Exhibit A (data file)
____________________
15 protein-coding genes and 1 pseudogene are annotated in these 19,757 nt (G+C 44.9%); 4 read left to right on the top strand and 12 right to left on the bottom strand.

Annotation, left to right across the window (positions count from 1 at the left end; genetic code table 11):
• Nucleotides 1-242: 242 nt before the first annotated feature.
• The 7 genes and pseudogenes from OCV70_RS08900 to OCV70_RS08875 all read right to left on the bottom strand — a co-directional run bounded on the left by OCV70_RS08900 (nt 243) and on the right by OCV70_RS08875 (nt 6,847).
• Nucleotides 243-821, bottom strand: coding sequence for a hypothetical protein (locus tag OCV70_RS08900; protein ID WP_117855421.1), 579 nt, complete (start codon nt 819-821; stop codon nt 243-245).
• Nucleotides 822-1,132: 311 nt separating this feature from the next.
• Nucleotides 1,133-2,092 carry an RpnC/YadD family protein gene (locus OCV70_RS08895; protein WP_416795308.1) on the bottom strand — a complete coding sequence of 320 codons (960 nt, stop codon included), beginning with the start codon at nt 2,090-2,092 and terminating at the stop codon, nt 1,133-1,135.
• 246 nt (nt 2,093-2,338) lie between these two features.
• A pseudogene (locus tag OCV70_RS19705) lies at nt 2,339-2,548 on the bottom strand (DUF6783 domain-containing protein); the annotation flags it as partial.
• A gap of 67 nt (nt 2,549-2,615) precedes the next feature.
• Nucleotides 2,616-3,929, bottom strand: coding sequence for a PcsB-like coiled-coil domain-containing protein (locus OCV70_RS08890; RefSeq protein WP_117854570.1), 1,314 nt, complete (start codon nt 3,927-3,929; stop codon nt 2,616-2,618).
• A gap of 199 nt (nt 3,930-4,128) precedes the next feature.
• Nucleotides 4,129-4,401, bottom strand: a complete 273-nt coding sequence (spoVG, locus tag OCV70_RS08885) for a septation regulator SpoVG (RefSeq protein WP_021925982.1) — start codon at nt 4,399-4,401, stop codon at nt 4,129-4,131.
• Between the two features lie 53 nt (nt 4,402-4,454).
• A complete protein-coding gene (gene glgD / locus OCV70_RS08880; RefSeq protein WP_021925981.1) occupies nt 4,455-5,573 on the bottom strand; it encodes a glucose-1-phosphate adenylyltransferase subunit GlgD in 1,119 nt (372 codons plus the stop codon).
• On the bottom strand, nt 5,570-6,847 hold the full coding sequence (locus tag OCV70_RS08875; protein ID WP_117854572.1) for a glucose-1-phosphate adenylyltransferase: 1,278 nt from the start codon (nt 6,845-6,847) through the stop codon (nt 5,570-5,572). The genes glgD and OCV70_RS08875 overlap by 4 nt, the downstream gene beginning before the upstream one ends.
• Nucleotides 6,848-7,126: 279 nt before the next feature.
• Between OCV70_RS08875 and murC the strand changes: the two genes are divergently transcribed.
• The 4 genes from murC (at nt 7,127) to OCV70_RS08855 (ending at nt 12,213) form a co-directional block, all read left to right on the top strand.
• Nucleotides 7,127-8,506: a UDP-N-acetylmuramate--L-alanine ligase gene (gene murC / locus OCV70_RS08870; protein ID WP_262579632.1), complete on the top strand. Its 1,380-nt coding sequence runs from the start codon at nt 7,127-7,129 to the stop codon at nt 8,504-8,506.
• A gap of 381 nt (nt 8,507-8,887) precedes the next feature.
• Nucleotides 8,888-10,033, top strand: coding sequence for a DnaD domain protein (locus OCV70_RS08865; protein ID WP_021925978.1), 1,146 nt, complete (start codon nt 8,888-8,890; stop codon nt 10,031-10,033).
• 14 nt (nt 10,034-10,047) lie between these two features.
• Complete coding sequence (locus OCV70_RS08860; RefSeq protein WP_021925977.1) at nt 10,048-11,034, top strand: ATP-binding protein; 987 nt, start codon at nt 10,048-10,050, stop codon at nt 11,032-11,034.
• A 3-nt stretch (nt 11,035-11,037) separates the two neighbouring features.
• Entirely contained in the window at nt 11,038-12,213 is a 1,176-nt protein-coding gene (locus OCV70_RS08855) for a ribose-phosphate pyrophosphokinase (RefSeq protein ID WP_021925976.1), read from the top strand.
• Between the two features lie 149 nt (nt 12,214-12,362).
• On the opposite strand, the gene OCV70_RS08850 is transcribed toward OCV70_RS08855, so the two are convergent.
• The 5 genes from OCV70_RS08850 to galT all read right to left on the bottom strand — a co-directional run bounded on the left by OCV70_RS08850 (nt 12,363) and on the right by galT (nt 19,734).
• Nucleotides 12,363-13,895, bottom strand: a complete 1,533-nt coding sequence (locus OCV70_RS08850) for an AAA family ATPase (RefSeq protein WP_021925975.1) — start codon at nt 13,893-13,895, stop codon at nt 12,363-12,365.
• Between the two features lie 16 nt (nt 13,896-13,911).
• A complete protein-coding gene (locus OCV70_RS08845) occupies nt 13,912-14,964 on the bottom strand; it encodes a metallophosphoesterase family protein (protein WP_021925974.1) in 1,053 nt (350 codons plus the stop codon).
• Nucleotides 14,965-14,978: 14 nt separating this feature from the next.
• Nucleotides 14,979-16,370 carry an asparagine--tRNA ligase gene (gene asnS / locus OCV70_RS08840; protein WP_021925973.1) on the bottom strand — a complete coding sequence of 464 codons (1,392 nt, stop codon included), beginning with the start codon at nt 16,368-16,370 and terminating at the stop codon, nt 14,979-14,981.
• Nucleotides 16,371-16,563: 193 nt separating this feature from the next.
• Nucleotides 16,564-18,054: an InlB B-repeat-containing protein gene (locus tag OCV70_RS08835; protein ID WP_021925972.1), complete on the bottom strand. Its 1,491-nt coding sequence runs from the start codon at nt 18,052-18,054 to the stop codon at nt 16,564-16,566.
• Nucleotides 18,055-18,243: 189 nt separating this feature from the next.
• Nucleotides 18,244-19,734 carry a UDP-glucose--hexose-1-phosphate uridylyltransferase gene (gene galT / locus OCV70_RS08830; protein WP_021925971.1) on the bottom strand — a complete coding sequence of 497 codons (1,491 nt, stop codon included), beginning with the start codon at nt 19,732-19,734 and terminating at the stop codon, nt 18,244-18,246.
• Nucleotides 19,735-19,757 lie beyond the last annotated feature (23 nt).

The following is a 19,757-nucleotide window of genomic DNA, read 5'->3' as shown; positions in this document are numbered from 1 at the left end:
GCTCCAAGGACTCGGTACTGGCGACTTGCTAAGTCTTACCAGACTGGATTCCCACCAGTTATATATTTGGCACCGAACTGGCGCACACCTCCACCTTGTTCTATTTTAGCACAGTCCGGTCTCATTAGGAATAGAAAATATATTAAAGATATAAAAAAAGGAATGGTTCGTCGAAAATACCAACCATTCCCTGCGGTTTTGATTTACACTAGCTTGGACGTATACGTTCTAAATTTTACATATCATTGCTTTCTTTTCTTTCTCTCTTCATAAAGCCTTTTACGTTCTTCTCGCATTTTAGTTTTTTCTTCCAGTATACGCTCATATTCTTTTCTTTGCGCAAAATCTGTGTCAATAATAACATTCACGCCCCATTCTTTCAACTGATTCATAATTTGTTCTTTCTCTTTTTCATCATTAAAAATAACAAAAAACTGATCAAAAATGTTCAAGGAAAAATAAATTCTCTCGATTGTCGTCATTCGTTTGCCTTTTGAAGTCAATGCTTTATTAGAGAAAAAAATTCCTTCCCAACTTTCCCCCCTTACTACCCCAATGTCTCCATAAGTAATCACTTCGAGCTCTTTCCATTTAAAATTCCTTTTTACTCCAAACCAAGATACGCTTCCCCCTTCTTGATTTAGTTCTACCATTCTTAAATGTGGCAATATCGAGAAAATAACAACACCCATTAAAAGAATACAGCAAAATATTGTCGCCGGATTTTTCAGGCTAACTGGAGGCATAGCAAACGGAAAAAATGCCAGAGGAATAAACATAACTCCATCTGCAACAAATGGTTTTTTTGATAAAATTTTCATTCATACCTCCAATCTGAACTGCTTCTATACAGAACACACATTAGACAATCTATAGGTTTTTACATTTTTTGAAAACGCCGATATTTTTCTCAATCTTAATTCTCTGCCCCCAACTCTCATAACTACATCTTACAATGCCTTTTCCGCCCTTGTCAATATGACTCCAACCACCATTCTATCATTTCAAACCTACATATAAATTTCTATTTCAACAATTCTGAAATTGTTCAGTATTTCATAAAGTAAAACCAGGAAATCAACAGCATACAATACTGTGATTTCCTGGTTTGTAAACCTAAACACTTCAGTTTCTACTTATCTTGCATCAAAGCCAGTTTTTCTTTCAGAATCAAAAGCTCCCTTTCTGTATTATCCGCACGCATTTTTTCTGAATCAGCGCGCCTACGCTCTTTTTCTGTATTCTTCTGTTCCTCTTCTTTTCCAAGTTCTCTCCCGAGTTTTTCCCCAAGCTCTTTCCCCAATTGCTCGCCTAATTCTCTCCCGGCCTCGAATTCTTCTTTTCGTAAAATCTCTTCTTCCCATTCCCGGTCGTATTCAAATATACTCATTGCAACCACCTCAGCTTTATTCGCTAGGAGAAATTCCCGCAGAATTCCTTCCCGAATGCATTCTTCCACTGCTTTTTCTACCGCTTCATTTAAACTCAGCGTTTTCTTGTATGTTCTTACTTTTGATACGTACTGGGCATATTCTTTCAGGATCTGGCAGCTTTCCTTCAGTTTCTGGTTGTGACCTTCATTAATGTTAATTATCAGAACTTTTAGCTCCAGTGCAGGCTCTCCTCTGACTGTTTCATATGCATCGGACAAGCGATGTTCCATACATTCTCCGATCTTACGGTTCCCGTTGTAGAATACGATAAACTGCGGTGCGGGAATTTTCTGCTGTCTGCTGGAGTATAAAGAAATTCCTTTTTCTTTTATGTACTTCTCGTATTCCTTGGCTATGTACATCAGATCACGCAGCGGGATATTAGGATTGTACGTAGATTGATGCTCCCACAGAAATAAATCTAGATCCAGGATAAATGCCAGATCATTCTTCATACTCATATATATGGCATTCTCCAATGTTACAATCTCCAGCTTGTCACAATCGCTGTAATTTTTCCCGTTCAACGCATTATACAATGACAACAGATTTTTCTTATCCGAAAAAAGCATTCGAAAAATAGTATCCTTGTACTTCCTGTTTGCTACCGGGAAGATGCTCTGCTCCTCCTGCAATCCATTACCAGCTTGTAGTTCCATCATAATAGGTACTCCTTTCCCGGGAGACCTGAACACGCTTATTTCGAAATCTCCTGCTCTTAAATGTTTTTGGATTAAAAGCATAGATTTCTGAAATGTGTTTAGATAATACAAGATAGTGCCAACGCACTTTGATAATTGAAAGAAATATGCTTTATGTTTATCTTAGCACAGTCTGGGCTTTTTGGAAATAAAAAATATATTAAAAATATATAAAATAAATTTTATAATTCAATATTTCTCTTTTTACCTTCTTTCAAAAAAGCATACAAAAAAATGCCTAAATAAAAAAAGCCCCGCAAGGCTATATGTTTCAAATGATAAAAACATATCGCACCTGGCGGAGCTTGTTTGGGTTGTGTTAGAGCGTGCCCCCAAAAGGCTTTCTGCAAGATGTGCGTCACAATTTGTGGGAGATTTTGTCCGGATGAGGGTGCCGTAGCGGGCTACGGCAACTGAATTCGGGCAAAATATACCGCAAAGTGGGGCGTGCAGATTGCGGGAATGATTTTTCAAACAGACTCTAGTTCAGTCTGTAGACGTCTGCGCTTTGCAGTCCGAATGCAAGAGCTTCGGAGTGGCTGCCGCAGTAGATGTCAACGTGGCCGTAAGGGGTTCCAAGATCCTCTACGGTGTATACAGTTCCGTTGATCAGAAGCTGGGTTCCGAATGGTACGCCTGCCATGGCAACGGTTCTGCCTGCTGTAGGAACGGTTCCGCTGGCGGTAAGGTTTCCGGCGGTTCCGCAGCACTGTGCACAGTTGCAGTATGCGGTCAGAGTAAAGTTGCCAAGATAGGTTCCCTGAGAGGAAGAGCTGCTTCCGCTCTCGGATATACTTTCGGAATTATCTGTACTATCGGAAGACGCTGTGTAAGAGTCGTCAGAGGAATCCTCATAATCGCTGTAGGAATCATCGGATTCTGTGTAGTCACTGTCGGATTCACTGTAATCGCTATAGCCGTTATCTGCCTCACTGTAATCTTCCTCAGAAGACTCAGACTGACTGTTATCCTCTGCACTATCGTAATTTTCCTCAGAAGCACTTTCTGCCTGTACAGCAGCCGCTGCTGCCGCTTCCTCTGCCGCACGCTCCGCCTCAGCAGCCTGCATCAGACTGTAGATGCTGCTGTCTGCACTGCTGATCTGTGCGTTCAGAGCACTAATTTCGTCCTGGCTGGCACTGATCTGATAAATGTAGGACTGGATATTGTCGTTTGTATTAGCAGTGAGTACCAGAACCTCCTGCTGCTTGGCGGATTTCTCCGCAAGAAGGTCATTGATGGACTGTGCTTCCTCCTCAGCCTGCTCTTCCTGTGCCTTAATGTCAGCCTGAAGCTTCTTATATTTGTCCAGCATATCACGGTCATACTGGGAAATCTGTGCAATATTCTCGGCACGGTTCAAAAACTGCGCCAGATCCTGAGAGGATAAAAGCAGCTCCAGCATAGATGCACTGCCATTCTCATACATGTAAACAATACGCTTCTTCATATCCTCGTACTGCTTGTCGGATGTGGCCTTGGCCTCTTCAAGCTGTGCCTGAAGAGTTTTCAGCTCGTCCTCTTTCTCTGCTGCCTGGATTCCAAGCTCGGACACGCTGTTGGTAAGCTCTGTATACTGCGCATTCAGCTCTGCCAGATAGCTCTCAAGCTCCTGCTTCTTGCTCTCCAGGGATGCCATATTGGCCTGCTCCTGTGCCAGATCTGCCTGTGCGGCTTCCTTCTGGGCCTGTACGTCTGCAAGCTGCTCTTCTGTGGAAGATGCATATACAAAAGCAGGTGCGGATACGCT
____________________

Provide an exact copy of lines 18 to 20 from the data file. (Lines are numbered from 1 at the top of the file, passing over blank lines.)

• Between OCV70_RS08875 and murC the strand changes: the two genes are divergently transcribed.
• The 4 genes from murC (at nt 7,127) to OCV70_RS08855 (ending at nt 12,213) form a co-directional block, all read left to right on the top strand.
• Nucleotides 7,127-8,506: a UDP-N-acetylmuramate--L-alanine ligase gene (gene murC / locus OCV70_RS08870; protein ID WP_262579632.1), complete on the top strand. Its 1,380-nt coding sequence runs from the start codon at nt 7,127-7,129 to the stop codon at nt 8,504-8,506.